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The Sacramento-based CRM firm moves to 'Transaction Alley' in Atlanta from the Georgia 'burbs to attract urbane engineers
May 10, 2018 — 9:00 PM UTC by Oisin Breen
Brooke's Note: They say dogs are human's best friend because our two species co-evolved, each taking cues from the other about which senses to develop. That process is very much in evidence with CRM software and advisors. So it's hardly surprising that all players are in giant states of flux. With dog and human, there were thousands of years to sort it all out. To compete in CRM, you'd better change far quicker than that, a warning Redtail is certainly taking to heart.
Brian McLaughlin is making moves while rivals Junxure and Salesforce obsess in a wild RIA market for customer relationship management software. See: Caveats galore, Redtail attempts CRM revolution based on texting starting with 27,000 firms who use its software.
The CEO of Sacramento, Calif.-based Redtail Technology is making 30 East Coast hires as part of a growth blitz that coincides with the recent sale of occasional head-on rival, Raleigh, N.C.-based Junxure, and the efforts by San Francisco-based Salesforce to go downmarket with advisor-specific, off-the-rack software.
Maybe 10 of those hires will be developers and engineers. The rest will fill technical support slots.
Last year, Redtail moved into significantly bigger corporate digs in Sacramento and its Arizona sales headquarters moved from Scottsdale, Ariz. to Chandler, outside Phoenix. The moves were made as the firm targeted a long-term doubling of employee numbers.
“We've been growing at a crazy fast pace,” says McLaughlin, adding the firm is going upmarket but not to an altitude at which it would bump up against Salesforce. “I wouldn't say we're directly targeting a go against a Salesforce, [But] from serving a lot of smaller advisors and firms, we are seeing a shift to larger-AUM firms."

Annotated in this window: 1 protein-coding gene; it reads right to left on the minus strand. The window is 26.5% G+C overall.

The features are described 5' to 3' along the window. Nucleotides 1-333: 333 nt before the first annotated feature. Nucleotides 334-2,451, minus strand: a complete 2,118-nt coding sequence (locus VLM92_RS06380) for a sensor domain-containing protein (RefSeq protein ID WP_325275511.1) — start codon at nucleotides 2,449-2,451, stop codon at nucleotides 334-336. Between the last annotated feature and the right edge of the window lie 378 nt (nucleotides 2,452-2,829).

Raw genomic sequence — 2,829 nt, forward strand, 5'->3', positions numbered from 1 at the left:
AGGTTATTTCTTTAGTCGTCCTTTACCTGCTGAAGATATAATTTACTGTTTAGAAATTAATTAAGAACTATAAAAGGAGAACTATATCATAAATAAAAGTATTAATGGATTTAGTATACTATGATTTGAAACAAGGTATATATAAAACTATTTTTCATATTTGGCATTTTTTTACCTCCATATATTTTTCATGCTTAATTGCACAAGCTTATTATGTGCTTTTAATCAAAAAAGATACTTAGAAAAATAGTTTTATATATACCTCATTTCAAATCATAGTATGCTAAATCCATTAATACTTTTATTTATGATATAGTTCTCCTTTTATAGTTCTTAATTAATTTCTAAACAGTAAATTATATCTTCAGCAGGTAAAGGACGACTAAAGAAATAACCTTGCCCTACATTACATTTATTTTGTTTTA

The chunky niche falls on the lower- to mid-sized end of the market as opposed to clients who need bells and whistles that are Salesforce's prime target.
It's a sweet spot, says Ted Tsung, CEO of AppCrown, LLC, a rival New York-based CRM firm and Salesforce reseller.
“Forty percent of advisors say give me the basics and I'll be the value-add. Redtail is perfect for them … and they have a great opportunity there. I don't think that's changing anytime soon.” See: How one RIA's faith in Salesforce's sophistication led to cut-and-paste hell and a major rethinking.
Its competitors are either still building out as a startup, like New York's fast-growing Wealthbox; reliant on resellers unable to break out of a high-end niche, like Salesforce and Microsoft Inc.; ironing out the kinks, like Salesforce's own Financial Services Cloud; or in transition, like the recently sold Junxure Inc. See: VCs back Wealthbox with another $6 million as improbable play to upend CRM giants like Salesforce, Microsoft and Redtail by 'Facebooking' its look and shanghai-ing data from LinkedIn.